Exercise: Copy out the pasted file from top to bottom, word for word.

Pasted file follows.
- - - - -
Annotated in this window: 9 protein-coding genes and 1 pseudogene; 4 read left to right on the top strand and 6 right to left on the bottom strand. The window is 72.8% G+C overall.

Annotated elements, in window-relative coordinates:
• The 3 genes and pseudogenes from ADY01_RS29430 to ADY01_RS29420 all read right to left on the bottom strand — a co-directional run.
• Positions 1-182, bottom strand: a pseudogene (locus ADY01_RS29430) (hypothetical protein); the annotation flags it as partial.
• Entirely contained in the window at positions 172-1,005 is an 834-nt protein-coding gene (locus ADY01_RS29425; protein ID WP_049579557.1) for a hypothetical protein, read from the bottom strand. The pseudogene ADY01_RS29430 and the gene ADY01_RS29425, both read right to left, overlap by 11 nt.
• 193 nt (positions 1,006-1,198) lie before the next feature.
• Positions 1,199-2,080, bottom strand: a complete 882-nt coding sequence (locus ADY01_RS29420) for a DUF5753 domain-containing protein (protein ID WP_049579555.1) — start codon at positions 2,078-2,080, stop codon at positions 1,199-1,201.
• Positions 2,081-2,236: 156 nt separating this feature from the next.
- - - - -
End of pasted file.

Annotated in this window: 9 protein-coding genes and 1 pseudogene; 4 read left to right on the top strand and 6 right to left on the bottom strand. The window is 72.8% G+C overall.

Annotated elements, in window-relative coordinates:
• The 3 genes and pseudogenes from ADY01_RS29430 to ADY01_RS29420 all read right to left on the bottom strand — a co-directional run.
• Positions 1-182, bottom strand: a pseudogene (locus ADY01_RS29430) (hypothetical protein); the annotation flags it as partial.
• Entirely contained in the window at positions 172-1,005 is an 834-nt protein-coding gene (locus ADY01_RS29425; protein ID WP_049579557.1) for a hypothetical protein, read from the bottom strand. The pseudogene ADY01_RS29430 and the gene ADY01_RS29425, both read right to left, overlap by 11 nt.
• 193 nt (positions 1,006-1,198) lie before the next feature.
• Positions 1,199-2,080, bottom strand: a complete 882-nt coding sequence (locus ADY01_RS29420) for a DUF5753 domain-containing protein (protein ID WP_049579555.1) — start codon at positions 2,078-2,080, stop codon at positions 1,199-1,201.
• Positions 2,081-2,236: 156 nt separating this feature from the next.